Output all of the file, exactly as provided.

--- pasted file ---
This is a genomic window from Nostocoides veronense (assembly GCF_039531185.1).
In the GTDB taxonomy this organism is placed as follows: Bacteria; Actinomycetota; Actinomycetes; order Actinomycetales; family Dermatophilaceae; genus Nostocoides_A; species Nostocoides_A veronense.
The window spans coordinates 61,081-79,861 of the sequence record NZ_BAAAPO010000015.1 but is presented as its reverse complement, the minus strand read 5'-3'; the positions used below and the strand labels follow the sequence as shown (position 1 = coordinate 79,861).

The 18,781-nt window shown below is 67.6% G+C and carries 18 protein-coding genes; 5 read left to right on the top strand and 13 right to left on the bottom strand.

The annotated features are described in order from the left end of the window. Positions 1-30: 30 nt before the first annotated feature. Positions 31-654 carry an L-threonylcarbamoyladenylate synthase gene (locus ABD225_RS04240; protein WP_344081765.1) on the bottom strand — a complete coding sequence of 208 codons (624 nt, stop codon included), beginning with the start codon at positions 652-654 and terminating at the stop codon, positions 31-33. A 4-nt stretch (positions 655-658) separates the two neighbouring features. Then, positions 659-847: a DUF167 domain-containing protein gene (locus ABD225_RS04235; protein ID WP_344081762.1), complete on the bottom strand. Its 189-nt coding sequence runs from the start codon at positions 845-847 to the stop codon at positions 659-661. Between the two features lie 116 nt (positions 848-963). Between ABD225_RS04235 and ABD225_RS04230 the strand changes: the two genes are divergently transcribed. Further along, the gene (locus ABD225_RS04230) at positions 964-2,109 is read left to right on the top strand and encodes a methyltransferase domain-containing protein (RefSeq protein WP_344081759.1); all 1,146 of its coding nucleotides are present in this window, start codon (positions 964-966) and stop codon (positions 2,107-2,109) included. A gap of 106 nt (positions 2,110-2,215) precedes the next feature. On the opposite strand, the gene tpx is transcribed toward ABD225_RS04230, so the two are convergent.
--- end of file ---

This is a genomic window from Nostocoides veronense (assembly GCF_039531185.1).
In the GTDB taxonomy this organism is placed as follows: Bacteria; Actinomycetota; Actinomycetes; order Actinomycetales; family Dermatophilaceae; genus Nostocoides_A; species Nostocoides_A veronense.
The window spans coordinates 61,081-79,861 of the sequence record NZ_BAAAPO010000015.1 but is presented as its reverse complement, the minus strand read 5'-3'; the positions used below and the strand labels follow the sequence as shown (position 1 = coordinate 79,861).

The 18,781-nt window shown below is 67.6% G+C and carries 18 protein-coding genes; 5 read left to right on the top strand and 13 right to left on the bottom strand.

The annotated features are described in order from the left end of the window. Positions 1-30: 30 nt before the first annotated feature. Positions 31-654 carry an L-threonylcarbamoyladenylate synthase gene (locus ABD225_RS04240; protein WP_344081765.1) on the bottom strand — a complete coding sequence of 208 codons (624 nt, stop codon included), beginning with the start codon at positions 652-654 and terminating at the stop codon, positions 31-33. A 4-nt stretch (positions 655-658) separates the two neighbouring features. Then, positions 659-847: a DUF167 domain-containing protein gene (locus ABD225_RS04235; protein ID WP_344081762.1), complete on the bottom strand. Its 189-nt coding sequence runs from the start codon at positions 845-847 to the stop codon at positions 659-661. Between the two features lie 116 nt (positions 848-963). Between ABD225_RS04235 and ABD225_RS04230 the strand changes: the two genes are divergently transcribed. Further along, the gene (locus ABD225_RS04230) at positions 964-2,109 is read left to right on the top strand and encodes a methyltransferase domain-containing protein (RefSeq protein WP_344081759.1); all 1,146 of its coding nucleotides are present in this window, start codon (positions 964-966) and stop codon (positions 2,107-2,109) included. A gap of 106 nt (positions 2,110-2,215) precedes the next feature. On the opposite strand, the gene tpx is transcribed toward ABD225_RS04230, so the two are convergent.